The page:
October 14, 2016 –
FORT GORDON, Georgia - In a continuing effort to highlight ethnic observances throughout the year, the Army Reserve’s 359th Theater Tactical Signal Brigade, 335th Signal Command (Theater), hosted inspirational speaker Sofia Mezon and dance troup “The Sion Dancers” here Sept. 18 in a festive celebration of Hispanic Heritage month.
The Sion Dancers, comprised mostly of young children who attend Columbia County and Aiken County schools, performed traditional latin dances such as the bachata’ and salsa during four musical selections, including a Puerto Rican ballad and ‘Necisita Mexico’.
During one of the songs, the performers got the Soldiers involved by pulling them onto the dance floor to engage in a celebratory dance. Those Soldiers included Lt. Col. Alfred Antonik, the deputy commander of the 359th TTSB, and Sgt. Nequita Hinds, the unit administrator for the 359th TTSB. After the dance Hinds said she was very impressed with the dancers and that the performances made the event very personal.
“It was not just an event that our Hispanic members would want to see, but something that a lot of the Soldiers enjoyed being a part of,” Hinds said. “Col. Antonik was having a great time – we had to pull him off the floor!”
Sgt. 1st Class Jasmine Pruitt, the senior equal opportunity advisor for the 359th TTSB, said the intent of the program was to educate Soldiers and their family members about the diverse heritages that make up the Army team. She said the event shed a different light on the EO program, specifically that it is not only a resource but that it also helped remove some of the negative connotation that is sometimes associated with EO.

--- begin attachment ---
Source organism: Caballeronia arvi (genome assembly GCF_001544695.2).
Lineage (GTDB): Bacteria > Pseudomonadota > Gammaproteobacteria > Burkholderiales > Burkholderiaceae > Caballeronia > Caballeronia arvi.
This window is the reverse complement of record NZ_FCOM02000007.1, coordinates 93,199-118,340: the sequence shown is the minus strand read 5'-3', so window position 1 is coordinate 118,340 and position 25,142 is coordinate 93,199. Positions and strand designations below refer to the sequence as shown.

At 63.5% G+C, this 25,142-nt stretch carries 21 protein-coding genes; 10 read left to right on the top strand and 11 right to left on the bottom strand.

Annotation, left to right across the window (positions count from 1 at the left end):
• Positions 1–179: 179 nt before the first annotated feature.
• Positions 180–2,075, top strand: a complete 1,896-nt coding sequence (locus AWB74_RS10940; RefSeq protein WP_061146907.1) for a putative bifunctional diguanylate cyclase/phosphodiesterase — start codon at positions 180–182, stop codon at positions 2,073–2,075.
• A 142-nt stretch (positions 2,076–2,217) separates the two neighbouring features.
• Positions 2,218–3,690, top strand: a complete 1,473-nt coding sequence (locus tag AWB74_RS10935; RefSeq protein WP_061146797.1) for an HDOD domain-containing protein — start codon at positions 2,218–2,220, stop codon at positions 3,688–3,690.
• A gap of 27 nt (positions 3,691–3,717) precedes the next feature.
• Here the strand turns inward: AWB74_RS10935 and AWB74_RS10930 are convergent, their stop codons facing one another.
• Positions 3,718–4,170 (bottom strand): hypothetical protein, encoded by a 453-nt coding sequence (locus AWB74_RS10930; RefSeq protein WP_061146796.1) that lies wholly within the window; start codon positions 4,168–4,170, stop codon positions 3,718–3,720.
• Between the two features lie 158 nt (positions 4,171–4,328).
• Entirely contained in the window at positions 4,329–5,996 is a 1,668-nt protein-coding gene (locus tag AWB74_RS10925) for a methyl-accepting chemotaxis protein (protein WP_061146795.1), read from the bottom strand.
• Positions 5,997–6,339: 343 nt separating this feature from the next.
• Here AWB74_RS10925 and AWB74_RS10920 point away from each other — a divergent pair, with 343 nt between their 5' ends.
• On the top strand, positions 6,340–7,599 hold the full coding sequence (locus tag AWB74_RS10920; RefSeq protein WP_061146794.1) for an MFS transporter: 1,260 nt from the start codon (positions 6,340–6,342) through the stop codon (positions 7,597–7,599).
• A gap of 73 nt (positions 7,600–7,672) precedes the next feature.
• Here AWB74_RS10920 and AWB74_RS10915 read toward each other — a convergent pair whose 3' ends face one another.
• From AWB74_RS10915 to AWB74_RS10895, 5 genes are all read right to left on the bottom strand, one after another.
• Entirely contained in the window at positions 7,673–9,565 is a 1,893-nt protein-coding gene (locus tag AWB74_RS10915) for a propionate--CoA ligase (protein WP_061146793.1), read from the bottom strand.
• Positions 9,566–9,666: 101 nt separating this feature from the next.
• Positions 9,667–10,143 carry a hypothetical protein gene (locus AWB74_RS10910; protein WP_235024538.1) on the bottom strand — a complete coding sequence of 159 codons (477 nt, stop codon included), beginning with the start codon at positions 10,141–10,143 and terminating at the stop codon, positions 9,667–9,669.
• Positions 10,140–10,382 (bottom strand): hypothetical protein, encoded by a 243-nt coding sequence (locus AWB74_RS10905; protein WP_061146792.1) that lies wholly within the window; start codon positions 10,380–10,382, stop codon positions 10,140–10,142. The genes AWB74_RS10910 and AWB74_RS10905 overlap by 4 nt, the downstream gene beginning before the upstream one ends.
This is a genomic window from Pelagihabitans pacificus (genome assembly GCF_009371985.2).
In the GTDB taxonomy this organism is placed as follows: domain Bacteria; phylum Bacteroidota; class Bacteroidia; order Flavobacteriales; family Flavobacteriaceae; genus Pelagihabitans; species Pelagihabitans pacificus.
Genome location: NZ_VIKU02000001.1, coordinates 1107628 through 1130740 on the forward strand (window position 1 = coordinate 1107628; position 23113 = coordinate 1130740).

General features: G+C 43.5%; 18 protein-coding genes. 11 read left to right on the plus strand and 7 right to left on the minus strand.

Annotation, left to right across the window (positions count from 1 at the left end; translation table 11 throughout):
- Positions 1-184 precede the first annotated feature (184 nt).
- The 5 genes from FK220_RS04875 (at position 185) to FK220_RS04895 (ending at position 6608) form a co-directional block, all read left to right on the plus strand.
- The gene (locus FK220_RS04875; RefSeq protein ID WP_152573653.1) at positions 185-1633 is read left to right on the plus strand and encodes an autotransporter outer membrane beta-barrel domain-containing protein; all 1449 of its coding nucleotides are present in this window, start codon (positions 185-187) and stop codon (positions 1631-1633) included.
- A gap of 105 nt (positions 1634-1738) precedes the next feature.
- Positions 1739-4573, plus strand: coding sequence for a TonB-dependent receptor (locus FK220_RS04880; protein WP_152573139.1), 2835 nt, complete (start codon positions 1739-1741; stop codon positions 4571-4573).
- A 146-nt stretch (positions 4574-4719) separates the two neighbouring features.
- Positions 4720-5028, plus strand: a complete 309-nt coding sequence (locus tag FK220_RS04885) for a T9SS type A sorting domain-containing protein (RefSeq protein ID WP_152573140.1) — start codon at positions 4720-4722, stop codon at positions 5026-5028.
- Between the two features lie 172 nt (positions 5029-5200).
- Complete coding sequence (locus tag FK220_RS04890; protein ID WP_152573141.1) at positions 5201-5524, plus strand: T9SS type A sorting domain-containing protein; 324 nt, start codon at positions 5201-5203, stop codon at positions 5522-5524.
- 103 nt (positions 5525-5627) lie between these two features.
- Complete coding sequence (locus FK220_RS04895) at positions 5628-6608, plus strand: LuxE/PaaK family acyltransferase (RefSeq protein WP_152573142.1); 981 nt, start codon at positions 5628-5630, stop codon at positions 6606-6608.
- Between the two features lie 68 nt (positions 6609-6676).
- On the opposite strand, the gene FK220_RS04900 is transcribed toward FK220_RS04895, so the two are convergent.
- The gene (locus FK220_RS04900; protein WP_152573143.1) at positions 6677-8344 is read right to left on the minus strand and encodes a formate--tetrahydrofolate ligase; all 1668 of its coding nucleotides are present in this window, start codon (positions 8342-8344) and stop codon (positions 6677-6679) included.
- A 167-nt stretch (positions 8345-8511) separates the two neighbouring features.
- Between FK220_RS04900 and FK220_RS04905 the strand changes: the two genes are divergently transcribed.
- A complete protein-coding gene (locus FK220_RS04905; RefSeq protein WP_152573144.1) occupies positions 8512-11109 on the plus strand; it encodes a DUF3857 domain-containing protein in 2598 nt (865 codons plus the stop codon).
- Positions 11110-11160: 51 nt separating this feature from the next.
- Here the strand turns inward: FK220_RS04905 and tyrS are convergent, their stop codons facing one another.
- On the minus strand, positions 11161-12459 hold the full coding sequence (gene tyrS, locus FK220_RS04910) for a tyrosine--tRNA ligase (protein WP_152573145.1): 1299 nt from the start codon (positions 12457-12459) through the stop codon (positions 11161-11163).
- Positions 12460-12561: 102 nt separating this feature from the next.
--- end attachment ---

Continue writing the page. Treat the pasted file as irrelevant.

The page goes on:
“Soldiers came forward to comment that they never experienced an event such as this and had no idea this is what EO could do,” Pruitt said in an emailed statement. “They also volunteered to take part in future observances that were specific to their heritage.”
1st Lt. Mitchell Hutchinson, platoon leader of the 359th support operations, said he also enjoyed the event, pointing out how the interaction amongst Soldiers during the event helped him embrace the importance of the ceremony.
“I didn’t feel like this was some program I had to attend,” Hutchinson replied. “The authenticity (of the performers) helped but I even learned one of my coworkers was Panamanian, which I had no idea he was. I feel like the facts the speaker (Mezon) added helped me embrace a better appreciation for the Hispanic culture.”
Mary Seda and her children (Jonathan, Gabriela and Gianna) have been members of the Sion Dancers since 2012. Mary said the group performs from August to December throughout the Central Savannah River Area, including the VA hospital, Christmas parades and the Georgia and South Carolina welcome centers, but this was the first time performing for an Army Reserve unit. Mary, a military spouse, said the group’s performances allow her to celebrate the family’s heritage as well as create connections with local residents and people who are in the area for a limited time.
“We enjoy bringing our culture to people,” she said. “It’s not something that they would normally see on a daily basis.”
Pruitt thanked the guests for their contributions, and said the reactions of the attending Soldiers was uplifting to see.
“Enjoyment was evident by Soldiers’ smiles and further inquiries as the unit mingled with our guests,” she said. “I cannot explain the immense joy I felt having Soldiers approach myself and the unit’s (observation liasions) with their ideas and desire to take part in the EO program,”